Companies Have Begun Using Our Waste to Power the World

Lockheed Martin has opened a bioenergy facility.

10. 2. 16 by Jelor Gallego
Lockheed Martin/Twitter
Image by Lockheed Martin/Twitter

TRASH TO TREASURE

Reusing waste is no new idea. The whole green revolution is about recycling most if not all waste produced by cities. In fact, waste-to-energy plants are already being constructed in certain parts of the world like Denmark and Sweden.

Lockheed Martin has now installed a bioenergy plant at their Owego, New York aircraft factory to power manufacturing with human waste. You can see the factory below in a Lockheed Martin promotional video.

The company partnered with Concord Blue, creating a plant that can provide 250 kilowatts of power. It does this by turning waste into gas and using that for power.

First, waste material is collected and recyclables like metal and plastics are removed. The facility then dries out and heats up biowaste.

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At a certain temperature, the solid waste becomes a gas, which then transforms into synthetic gas. This is then used to fuel a combustion engine that produces electricity, or can help produce hydrogen and biofuels.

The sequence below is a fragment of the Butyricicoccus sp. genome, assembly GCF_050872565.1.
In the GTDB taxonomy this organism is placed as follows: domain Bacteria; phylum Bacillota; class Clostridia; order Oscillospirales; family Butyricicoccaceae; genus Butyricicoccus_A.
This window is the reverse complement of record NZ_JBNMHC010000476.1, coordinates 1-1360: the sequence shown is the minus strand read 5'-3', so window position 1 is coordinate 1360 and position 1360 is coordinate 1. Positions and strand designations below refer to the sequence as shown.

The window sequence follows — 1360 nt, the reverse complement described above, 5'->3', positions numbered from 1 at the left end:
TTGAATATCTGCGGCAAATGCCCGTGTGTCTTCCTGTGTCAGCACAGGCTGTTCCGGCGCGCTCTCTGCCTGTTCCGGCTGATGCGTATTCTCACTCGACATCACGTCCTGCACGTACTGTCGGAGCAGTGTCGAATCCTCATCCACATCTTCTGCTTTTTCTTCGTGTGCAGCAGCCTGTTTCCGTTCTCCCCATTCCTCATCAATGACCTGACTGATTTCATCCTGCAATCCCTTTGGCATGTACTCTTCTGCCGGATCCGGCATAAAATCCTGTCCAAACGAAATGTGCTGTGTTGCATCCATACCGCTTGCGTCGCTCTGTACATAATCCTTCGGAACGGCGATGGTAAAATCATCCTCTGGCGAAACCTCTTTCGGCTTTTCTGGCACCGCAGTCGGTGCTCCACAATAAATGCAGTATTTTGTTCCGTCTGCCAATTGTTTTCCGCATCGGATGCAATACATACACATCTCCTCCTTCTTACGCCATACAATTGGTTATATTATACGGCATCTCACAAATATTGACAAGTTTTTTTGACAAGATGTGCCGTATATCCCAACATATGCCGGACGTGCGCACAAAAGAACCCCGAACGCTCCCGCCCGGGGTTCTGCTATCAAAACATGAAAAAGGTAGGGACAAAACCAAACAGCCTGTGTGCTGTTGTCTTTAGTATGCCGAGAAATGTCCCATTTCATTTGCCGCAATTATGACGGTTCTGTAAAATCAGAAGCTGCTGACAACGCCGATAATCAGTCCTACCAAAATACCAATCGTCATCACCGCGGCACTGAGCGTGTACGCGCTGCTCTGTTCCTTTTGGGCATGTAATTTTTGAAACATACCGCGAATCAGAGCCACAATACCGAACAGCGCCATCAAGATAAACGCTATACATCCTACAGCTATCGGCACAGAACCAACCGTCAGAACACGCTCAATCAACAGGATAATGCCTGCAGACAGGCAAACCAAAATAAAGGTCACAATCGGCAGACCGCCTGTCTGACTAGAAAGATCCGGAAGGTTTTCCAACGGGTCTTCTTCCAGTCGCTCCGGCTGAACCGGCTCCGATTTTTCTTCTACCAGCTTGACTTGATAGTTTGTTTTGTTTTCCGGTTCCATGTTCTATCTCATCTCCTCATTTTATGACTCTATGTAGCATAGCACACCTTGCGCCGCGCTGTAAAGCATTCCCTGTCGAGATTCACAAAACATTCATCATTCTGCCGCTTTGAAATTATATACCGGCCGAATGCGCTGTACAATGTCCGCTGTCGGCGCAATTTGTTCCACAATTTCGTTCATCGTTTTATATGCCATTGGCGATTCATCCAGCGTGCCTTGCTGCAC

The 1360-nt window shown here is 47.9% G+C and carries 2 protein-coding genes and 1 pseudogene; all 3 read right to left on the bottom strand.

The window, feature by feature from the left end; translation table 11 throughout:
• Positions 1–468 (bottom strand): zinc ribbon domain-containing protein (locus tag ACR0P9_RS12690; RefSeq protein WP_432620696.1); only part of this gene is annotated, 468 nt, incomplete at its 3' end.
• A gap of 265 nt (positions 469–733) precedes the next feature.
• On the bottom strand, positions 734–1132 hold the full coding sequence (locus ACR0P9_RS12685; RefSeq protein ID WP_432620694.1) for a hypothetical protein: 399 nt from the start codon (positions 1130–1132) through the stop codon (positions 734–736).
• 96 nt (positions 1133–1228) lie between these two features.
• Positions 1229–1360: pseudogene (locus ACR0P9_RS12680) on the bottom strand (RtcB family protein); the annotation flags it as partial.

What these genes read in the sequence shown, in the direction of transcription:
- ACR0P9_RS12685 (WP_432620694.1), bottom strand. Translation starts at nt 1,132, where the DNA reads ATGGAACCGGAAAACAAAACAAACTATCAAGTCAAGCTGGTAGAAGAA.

The current facility uses discarded wood chips from nearby lumber mills, but Lockheed wants to utilize municipal solid waste, industrial waste, and more.

It is also building a bigger facility in Herten, Germany capable of producing 5 megawatts of power. This facility will convert 50,000 tons of feedstock to power 5,000 homes and businesses.

CLEANER PROCESS

If incinerating waste doesn’t sound eco-friendly to you, consider how the whole process uses no oxygen or flames. This means no harmful by-products or greenhouse gasses are emitted.

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In fact, the biowaste plant is able to make the whole Owego facility carbon neutral and is estimated to help reduce carbon emissions by 9,000 metric tons per year.

The method they use could also be scalable to smaller “modules,” meaning a smaller unit like a hospital complex or a forward operating base could power itself, reducing the load on energy grids powered by fossil fuels.


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